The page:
configuration will the UHF antenna be pointed far enough away from the
chimney to miss it? If not, consider mounting the entire antenna
assembly on the chimney with a chimney mount.
I'm not a fan of RS products, but their distribution amplifiers work OK.
use a remote line powered preamp near the antenna. Put it in the attic
if you want to be able to serivce it. You can use RG6 or even low
loss RG59 is you use a preamp near the antenna.
since yo uneed it for UHF only, try to find one that has only a little
gain at VHF.
The key to a good signal to noise is to have a minimum loss BEFORE the
fist amplifier. Putting the amplifier after the coax is NOT as good as
putting the amplifer before the coax.
But a few feet won't hurt so mounting it in the attic where you can get
to it easilly is a good compromise.
As a video pro, I recommend the higher quality RG-6/U with braided
Low quality RG-6 with a foil shield will both radiate and absorb
signals on similar channels (say... same channel cable and off-air
signals). If cable tv is not an issue, maybe the cheaper stuff will
work, but you can still have problems if, for example, there is a
channel 3 or 4 in your area and you use a VCR that re-radiates at that
I got tired of the ghosts, threw away all of the cheap RG6 with the
pre-molded connecters and put my own connectors on the best RG-6/U
that I could buy.
No more ghosts... and the best signals I've ever seen... These were
As others have stated, you probably won't need a preamp for signal
gain. However, I use a low gain preamp as lightning protection for the
tv's input circuitry. I figure it's better to replace a $20 preamp than
to replace a $500 tv.
Many people forget their primary school science. They
assume destructive transients enter as if ocean waves.
Crashing and damaging only that one location. Reality: it is
electricity. Electricity first flows through everything in
the circuit. Only then does something (or many things) in
that circuit fail. The poster 'feels' that the pre-amp will
stop or block what 3 miles of sky could not? How silly.
Sacrificial protection is the classic myth. One more
reason why. It would take milliseconds or longer for the
pre-amp to become an open circuit. A destructive transient
does damage in microseconds. Even the fastest 'sacrificial'
protector - a fast blow fuse - takes tens of milliseconds to
blow. Where is protection provided by a pre-amp? Mythical
once we apply numbers.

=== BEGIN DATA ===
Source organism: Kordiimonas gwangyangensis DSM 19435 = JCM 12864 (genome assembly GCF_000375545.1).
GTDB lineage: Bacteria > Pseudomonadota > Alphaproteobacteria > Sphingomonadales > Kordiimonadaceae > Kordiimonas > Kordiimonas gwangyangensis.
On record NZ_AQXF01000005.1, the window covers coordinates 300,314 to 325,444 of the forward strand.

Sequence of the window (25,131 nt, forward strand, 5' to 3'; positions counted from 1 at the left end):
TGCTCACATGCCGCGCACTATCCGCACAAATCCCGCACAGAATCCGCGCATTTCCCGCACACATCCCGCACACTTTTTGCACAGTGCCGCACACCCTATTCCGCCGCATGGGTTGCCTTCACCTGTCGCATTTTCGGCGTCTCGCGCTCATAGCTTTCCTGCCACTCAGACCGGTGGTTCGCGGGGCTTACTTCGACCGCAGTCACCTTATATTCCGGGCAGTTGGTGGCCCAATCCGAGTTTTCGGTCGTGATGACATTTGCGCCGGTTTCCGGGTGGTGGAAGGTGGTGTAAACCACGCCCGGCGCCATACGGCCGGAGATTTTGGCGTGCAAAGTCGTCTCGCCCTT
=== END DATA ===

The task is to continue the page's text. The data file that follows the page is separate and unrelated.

"Bob S." wrote:
A hotly debatable subject. Based upon a straightwire theory where
voltage produces heat to blow the fuse, you are entirely correct.
However when you add electronic components, everything changes. The
output of transistors in a preamp is limited by the source voltage
(Vcc), thereby limiting any surge until the transistor blows. And bear
in mind I'm talking about a surge from the tv antenna and not a surge
in the ac wiring. Without a preamp, every lightning damaged tv I have
had was damage to the tuner section, which is antenna/cable inputs and
not from ac power surges. So in my experience it is not a myth.
produced by near by flashes. I have a radio repeater on top of a mountain
and the phone line connected to it is my biggset problem . I installed a
couple of very low amp fuses and a couple of coils after them. The fuses
blow often after a thunder storm but they do protect the other equipment.
No doubt that a direct hit would take out everything.
Lightning will find a path to earth ground with or without
that in-line pre-amp. It is nonsense to wish something will
stop, block, absorb, or filter such transients. Anything that
is going to accomplish that protection is already inside the
Either it suffers a direct hit or it suffers nothing. And
that means everything in that path suffers the same current
equally. If nearby strikes were so destructive as implied,
that we routinely see cell phones and car radios damaged by
nearby lightning. Too often the 'so called' nearby strike is
really a direct strike. But that is beyond the scope of this
discussion and is already explained (using a horse as example)